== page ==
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Invitation to the Waltz by Rosamond Lehmann reminded me of nothing so much as Dodie Smith’s I Capture the Castle: narrated by a young girl with a beautiful elder sister and a precocious younger brother, all parental figures distant enough to only have a few lines, set in the countryside where neighbours and their guests provide romantic interest…However, Olivia, the narrator, is no where near as winsome Cassandra Mortmain and, on the whole, the book reads as a nice vignette rather than a novel.

The book is composed of three parts: Olivia’s birthday a week before her ‘coming out’, the day leading up to the evening ball, and then the ball itself.  As one would expect, it’s the ball itself that is the most interesting.  The anticipation and anxiety of the first two parts is very sweet but the ball, which is at once overwhelming and disappointing, is the most compelling.  Olivia’s panicked thoughts, just as she and her sister Kate are leaving, are strikingly familiar:

She experienced a sudden distress of spirit, thinking in a half-conscious way that she hadn’t – hadn’t yet found herself…couldn’t- could not put herself together, all of a piece.  During a period of insanity she had accepted, with alacrity, with excitement, an invitation to a dance.  Now, this moment having recovered her wits, she saw what she was in for.

Why go?  It was unthinkable.  Why suffer so much?  Wrenched from one’s foundations; neglected, ignored, curiously stared at; partnerless, watching Kate move serenely from partner to partner, pretending not to watch; pretending not to see one’s hostess wondering; must she do something about one again? – (but really one couldn’t go on and on introducing these people); pretending not to care; slipping off to the ladies’ cloakroom, fiddling with unnecessary pins and powder, ears strained for the music to stop; wandering forth again to stand by oneself against the wall, hope struggling with despair beneath a mask of smiling indifference…Back to the cloakroom, the pins, the cold scrutiny or (worse) the pitying small talk of the attendant maid. (p. 127)

The narrative can be jarring at times, switching from third- to first- person unexpectedly.  This technique made it difficult to become fully invested in the story; every time ‘I’ popped up, it brought me to a full stop.

What this book does best is create atmosphere.  Lehmann makes it easy to imagine you’re wandering the house alongside Olivia, surveying the guests, watching the dancers, putting yourself within sight of the men who you desperately wish would ask you to dance.  Everything is simply drawn around a plotline that is really nothing more than a setting, but it’s a nice form of escapism.  Every so often, we leave Olivia and the focus shifts to her sister Kate who spends the evening falling in love with a handsome neighbour.  Rather sweet, but rather boring and Olivia’s less romantic encounters are much more interesting.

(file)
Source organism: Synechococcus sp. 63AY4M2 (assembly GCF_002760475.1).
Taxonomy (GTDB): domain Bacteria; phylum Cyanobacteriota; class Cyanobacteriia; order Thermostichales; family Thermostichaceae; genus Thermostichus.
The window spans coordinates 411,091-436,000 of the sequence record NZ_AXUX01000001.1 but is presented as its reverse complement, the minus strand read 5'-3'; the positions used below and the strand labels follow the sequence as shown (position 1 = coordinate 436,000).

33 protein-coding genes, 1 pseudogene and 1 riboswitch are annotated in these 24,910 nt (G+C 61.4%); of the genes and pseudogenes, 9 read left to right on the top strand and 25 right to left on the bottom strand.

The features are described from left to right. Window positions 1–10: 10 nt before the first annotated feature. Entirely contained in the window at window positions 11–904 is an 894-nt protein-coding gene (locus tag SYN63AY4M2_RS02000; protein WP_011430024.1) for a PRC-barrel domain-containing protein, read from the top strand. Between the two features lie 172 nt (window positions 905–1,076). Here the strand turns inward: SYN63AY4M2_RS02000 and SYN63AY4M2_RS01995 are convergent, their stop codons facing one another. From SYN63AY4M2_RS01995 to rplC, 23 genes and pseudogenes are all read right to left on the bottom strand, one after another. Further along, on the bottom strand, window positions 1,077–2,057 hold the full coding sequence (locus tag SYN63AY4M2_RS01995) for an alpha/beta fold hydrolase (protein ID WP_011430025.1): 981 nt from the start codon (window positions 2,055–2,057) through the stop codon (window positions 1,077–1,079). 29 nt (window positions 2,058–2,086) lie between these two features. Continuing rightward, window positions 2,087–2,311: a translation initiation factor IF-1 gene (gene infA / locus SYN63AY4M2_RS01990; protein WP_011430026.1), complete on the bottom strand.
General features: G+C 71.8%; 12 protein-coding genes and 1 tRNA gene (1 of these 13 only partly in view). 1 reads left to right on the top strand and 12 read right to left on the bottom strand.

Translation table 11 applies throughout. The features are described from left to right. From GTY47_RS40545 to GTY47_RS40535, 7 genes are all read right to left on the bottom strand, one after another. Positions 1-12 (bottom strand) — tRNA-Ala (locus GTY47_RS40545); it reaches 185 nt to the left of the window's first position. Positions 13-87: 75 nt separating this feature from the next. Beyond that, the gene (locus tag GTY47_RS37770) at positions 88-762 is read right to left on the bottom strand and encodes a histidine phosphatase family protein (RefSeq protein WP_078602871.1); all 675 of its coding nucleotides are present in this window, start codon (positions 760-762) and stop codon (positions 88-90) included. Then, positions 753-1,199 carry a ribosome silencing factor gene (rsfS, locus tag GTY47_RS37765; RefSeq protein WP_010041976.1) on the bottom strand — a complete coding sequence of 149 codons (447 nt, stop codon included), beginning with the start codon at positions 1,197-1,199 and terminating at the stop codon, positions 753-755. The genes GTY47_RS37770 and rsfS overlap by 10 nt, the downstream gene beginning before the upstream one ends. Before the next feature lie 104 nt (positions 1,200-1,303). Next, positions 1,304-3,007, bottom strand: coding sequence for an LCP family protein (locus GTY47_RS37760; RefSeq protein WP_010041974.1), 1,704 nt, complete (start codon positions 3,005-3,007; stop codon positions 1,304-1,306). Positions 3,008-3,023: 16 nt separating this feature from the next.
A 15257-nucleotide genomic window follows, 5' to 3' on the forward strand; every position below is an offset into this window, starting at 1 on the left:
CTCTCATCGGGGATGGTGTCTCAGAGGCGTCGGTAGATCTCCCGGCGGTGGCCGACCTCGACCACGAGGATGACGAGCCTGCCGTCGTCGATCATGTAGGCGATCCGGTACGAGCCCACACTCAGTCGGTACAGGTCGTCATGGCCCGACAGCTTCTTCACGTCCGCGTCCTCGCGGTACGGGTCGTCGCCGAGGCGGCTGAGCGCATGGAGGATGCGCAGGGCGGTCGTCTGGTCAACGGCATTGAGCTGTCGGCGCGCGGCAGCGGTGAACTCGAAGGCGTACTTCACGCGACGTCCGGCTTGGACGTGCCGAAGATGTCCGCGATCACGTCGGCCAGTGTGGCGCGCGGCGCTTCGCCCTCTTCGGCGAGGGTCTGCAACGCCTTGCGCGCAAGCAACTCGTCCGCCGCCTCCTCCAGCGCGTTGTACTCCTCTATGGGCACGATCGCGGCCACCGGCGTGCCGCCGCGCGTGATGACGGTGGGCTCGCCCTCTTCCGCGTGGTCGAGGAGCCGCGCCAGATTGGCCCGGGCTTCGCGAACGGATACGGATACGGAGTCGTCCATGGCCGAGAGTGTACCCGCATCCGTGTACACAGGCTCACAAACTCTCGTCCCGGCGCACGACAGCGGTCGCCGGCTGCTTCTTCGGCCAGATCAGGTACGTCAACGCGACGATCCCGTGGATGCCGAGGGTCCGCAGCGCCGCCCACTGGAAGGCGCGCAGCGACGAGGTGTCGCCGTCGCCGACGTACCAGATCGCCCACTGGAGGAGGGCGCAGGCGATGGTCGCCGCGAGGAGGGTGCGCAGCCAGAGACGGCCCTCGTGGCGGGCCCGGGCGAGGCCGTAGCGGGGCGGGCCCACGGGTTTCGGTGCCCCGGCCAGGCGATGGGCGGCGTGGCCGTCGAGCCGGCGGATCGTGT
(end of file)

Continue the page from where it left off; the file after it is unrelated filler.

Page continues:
There are some quite intriguing characters that you merely glimpse but, being the level-headed, sensible girl that I am, I was most drawn to the Spencer’s, the family hosting the ball.  Lady Spencer is a figure of idolatry and reverence for Olivia and Kate, described in rather majestic terms, and her husband and son, who Olivia spends the most enjoyable portion of her evening with, sound lovely (idealised, perhaps, but lovely):

Rollo and his father: They were so kind.  This was what real people were like after all, just as she had always imagined; not sinister, inexplicable, but friendly and simple, accepting one pleasantly, with humour but without malice, without condescension, criticism or caresses.  How extraordinary to be here with them; from being outcast, flung beyond the furthest rim, to have penetrated suddenly to the innermost core of the house, to be in their home.  The dancing, the people beyond were nothing, a froth on the surface, soon to be blown away.  This, that she felt as she stood between them, was the reality about the house; kindness, tolerance, courtesy, family pride and affection. (p. 280)

I was particularly delighted by a discussion of reading material: how not to like someone who talks of books at balls?  Olivia likes “poetry specially.  The Brontës and Dickens are my favourite novelists, but I like Thackeray too, specially Vanity Fair – and George Eliot and Jane Austen.  I don’t like Scott” (p.277) while the gentleman she is speaking with confesses to enjoying only two books: Tom Jones and Tristram Shandy.  I’m always fascinated to learn different characters’ reading habits, even when I don’t share them.

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